At the bottom of the hearts of all men, there lies a secret sense of propriety, virtue, and honour. This sense may be so far blunted, as to lose its influence in guiding men to what is right, while yet it retains its power of making them feel that they are acting wrong. Hence remorse often gnaws the heart, which affects to appear light and gay before the world. Among the crowd of amusements, the voluptuary may endeavour to stifle his uneasiness; but through all his defences it will penetrate. A conscious sense of his own insignificance, when he sees others distinguished for acting a manly and worthy part; reflection on the time he has wasted, and the contempt he has incurred; the galling remembrance of his earlier and better days, when he gave the fair promise of accomplishments, which now are blasted; have frequently been found to sadden the festive hour. The noise of merriment may be heard; but heaviness lies at the heart. While the tabret and the viol play, a melancholy voice sounds in his ears. The wasted estate, the neglected halls, and ruined mansions of his father, rise to view. The angry countenances of his friends seem to stare him in the face. A hand
*Prov. xiv. 13.
appears to come forth on the wall, and to write his doom.
Retreat, then, from your dishonourable courses, ye who by licentiousness, extravagance, and vice, are abusers of the world! You are degrading, you are ruining yourselves. You are grossly misemploying the gifts of God; and the giver will not fail to punish. Awake to the pursuits of men of virtue and honour. Break loose from that magic circle, within which you are at present held. Reject the poisoned cup which the enchantress Pleasure holds up to your lips. Draw aside the veil which she throws over your eyes. You will then see other objects than you now behold. You will see a dark abyss opening below your feet. You will see virtue and temperance marking out the road which conducts to true felicity. You will be enabled to discern, that the world is enjoyed to advantage, by none but such as follow those divine guides; and who consider pleasure as the seasoning, but not as the business, of life.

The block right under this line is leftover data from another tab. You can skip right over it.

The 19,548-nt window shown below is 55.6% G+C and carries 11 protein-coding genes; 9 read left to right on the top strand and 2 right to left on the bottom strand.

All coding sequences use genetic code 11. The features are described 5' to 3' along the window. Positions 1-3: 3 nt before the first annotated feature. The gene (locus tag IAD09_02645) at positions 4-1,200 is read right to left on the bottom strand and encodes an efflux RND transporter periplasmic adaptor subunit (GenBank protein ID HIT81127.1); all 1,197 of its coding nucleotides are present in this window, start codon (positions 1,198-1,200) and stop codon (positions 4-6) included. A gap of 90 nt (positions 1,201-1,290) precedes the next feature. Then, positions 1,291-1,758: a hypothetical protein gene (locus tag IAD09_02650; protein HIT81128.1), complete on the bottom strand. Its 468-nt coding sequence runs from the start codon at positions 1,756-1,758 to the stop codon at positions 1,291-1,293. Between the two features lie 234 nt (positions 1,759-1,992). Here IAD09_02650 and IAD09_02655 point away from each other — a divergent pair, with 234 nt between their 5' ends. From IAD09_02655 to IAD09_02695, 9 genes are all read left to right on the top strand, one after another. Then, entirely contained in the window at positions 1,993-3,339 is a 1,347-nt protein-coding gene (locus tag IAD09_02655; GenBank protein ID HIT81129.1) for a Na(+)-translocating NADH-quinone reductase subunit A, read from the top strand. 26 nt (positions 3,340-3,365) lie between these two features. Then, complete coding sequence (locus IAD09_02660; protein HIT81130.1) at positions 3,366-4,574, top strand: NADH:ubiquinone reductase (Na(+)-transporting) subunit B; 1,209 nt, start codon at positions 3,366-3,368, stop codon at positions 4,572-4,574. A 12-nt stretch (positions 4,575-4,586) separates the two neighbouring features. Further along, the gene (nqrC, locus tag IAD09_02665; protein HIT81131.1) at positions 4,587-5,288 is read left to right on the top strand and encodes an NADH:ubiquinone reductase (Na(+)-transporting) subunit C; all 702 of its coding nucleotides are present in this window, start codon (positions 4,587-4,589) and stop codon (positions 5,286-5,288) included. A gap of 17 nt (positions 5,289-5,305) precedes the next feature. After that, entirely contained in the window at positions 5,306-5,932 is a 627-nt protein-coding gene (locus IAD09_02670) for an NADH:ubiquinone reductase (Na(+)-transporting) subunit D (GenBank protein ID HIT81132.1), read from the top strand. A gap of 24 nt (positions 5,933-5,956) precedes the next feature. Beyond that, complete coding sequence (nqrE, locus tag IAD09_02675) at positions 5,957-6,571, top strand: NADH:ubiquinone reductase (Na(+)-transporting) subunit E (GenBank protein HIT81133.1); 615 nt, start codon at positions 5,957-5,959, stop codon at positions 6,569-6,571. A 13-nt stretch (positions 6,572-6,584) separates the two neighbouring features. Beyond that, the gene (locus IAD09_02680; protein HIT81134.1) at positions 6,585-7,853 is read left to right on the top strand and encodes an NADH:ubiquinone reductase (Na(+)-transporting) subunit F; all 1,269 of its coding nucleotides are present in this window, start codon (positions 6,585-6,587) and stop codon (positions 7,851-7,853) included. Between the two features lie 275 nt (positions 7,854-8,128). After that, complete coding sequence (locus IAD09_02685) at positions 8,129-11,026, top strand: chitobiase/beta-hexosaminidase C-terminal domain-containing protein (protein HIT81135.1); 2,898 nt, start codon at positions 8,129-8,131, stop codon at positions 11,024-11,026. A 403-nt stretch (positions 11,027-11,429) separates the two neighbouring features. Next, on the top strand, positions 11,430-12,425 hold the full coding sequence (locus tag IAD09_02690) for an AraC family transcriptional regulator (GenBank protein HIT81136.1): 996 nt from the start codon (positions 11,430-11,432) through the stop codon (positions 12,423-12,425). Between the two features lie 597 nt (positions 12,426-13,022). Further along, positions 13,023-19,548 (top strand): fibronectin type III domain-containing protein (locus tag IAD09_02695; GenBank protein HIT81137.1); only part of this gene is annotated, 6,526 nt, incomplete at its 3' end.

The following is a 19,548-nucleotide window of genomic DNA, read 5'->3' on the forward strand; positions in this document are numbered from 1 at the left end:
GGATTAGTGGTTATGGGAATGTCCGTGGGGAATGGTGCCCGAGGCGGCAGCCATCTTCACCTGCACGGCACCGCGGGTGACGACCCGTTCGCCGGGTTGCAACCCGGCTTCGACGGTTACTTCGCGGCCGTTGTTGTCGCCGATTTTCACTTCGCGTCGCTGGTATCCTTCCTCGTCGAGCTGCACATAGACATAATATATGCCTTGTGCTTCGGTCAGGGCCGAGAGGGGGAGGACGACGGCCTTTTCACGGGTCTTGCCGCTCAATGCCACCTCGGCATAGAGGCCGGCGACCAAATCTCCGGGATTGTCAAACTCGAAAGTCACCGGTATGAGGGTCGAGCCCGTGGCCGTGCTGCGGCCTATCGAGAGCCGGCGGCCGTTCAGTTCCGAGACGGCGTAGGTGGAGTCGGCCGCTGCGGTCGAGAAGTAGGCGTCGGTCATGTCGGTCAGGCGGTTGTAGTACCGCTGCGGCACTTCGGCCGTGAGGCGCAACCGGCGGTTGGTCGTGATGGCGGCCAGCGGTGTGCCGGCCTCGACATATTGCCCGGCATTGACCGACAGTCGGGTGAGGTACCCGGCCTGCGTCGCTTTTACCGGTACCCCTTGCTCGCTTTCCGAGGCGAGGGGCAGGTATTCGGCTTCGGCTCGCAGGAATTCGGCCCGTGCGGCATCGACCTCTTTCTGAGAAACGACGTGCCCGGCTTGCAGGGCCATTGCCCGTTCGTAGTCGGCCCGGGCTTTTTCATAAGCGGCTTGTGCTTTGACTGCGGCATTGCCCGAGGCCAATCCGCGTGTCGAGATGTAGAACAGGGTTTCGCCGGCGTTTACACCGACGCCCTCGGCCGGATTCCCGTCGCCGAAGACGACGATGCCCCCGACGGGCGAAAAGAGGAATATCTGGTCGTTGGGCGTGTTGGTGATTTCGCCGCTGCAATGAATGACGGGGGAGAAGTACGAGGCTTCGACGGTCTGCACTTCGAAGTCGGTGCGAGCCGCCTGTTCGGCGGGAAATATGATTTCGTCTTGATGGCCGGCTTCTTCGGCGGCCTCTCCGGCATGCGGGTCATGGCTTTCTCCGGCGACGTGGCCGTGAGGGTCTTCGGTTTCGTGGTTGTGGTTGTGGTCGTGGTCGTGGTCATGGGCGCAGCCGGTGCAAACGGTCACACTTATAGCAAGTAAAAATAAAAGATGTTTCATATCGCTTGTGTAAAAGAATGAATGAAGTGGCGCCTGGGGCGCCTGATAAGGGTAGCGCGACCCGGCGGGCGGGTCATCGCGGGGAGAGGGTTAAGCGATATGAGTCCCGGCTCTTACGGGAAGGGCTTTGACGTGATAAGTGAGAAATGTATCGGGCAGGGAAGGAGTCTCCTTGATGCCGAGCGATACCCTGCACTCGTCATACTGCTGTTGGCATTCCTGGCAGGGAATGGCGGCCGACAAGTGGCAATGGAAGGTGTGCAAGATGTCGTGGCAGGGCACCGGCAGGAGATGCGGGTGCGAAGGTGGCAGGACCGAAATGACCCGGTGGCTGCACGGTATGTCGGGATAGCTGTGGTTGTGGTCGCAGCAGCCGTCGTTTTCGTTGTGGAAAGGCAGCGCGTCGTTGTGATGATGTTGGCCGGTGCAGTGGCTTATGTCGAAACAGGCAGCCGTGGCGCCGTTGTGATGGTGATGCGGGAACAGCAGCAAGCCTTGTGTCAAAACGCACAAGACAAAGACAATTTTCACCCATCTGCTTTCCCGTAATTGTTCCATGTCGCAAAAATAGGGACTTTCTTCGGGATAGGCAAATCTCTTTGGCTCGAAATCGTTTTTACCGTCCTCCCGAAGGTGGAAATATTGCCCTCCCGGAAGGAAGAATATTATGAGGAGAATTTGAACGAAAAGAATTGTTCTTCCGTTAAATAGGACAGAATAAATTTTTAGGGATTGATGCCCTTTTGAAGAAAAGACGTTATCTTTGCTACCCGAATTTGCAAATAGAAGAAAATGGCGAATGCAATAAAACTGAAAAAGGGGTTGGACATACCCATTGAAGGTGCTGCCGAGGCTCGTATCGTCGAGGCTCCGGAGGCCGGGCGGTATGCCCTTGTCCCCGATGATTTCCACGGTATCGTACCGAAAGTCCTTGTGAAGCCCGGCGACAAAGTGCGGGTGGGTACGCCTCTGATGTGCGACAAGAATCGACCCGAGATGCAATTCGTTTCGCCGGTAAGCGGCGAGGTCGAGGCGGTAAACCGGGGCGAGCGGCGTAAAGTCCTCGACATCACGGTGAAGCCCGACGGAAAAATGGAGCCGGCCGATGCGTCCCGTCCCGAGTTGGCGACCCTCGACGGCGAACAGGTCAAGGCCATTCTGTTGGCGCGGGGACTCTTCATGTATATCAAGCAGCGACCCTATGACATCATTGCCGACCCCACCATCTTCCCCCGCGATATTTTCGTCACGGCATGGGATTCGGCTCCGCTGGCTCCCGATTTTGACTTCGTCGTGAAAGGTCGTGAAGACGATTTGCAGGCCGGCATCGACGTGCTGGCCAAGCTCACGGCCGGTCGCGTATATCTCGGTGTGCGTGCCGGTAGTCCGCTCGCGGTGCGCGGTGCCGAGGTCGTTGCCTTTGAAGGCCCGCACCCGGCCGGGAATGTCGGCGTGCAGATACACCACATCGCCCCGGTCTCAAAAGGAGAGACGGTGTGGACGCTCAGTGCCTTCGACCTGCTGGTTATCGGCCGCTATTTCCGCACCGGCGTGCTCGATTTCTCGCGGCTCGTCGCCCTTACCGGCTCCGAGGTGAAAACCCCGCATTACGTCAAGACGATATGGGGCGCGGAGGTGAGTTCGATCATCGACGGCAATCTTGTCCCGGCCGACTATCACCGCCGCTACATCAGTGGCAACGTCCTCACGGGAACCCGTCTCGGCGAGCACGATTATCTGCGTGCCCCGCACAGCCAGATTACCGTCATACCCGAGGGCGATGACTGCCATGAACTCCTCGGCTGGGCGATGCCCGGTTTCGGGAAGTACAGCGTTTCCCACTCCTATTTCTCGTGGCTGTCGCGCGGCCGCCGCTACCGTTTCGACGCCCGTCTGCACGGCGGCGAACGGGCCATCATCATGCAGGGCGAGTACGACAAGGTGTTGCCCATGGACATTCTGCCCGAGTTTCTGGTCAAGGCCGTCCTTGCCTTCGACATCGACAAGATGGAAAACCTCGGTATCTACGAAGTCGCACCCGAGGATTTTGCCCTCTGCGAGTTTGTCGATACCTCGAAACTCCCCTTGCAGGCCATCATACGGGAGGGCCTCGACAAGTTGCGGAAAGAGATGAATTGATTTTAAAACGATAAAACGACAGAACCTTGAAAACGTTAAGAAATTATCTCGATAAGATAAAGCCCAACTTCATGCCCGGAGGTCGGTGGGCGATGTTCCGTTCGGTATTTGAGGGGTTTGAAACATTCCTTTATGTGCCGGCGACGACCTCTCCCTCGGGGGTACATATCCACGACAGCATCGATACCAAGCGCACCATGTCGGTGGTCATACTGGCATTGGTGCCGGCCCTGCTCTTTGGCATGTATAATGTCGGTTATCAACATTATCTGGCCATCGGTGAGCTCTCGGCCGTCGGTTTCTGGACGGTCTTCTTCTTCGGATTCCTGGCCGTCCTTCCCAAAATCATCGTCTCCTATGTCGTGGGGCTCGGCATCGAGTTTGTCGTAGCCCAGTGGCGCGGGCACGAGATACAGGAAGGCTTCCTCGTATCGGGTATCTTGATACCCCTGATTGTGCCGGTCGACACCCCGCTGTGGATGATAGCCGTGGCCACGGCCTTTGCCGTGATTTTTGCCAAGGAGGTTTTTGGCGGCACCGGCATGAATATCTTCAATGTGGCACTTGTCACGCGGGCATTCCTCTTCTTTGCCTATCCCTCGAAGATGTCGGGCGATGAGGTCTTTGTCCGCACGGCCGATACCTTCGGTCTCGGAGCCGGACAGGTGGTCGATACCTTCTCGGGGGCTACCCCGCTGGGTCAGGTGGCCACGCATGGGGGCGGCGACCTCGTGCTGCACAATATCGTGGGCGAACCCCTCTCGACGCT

II. THE world is abused, not only by an intemperate pursuit of its pleasures, but by a sordid attachment to its gains. This respects a set of men of very different description from the former, more decent in their carriage, and less flagrant in their vices; but corrupted by the world in no less a degree. For the world is often abused by the men of business, as much as by the men of pleasure. When worldly success becomes the sole object of their life; when the accumulation of fortune so engrosses them as to harden their heart against every feeling of moral obligation; when it renders them insensible to the calls of affection, and to the impressions of piety and religion;
they then come under the class of the covetous, whom it is said, the Lord abhorreth. *
The world, with its advantages, is a lawful object of pursuit to a Christian. He may seek, by fair industry, to render his circumstances affluent. Without reproof, he may aim at distinction and consideration in the world. He may bestow a considerable portion of his time and attention on the successful management of his worldly interest. All this is within the limits of that allowable use of the world, to which religion gives its sanction. But to a wise and good man, the world is only a secondary object. He remembers there is an eternity beyond it. His care is, not merely to amass and possess, but to use his possessions well, as one who is accountable to God. He is not a slave, either to the hopes or the fears of the world. He would rather forfeit any present advantage, than obtain it at the expence of violating the divine law, or neglecting his duty. This is using the world like a good man. This is living in it, as a subject of God, and a member of the great community of mankind. To such a man, riches are a blessing. He may enjoy them with magnificence, but he will use them with liberality. They open a wide field to the exercise of his virtue, and allow it to shine with diffusive lustre.
Very opposite to this, is the character of the worldly-minded. To them, the mere attainment of earthly possessions is an ultimate aim. They cannot be said to use the world; for to possess, not to use or enjoy, is their object. They are emphatically said in scripture, to load themselves with thick clay.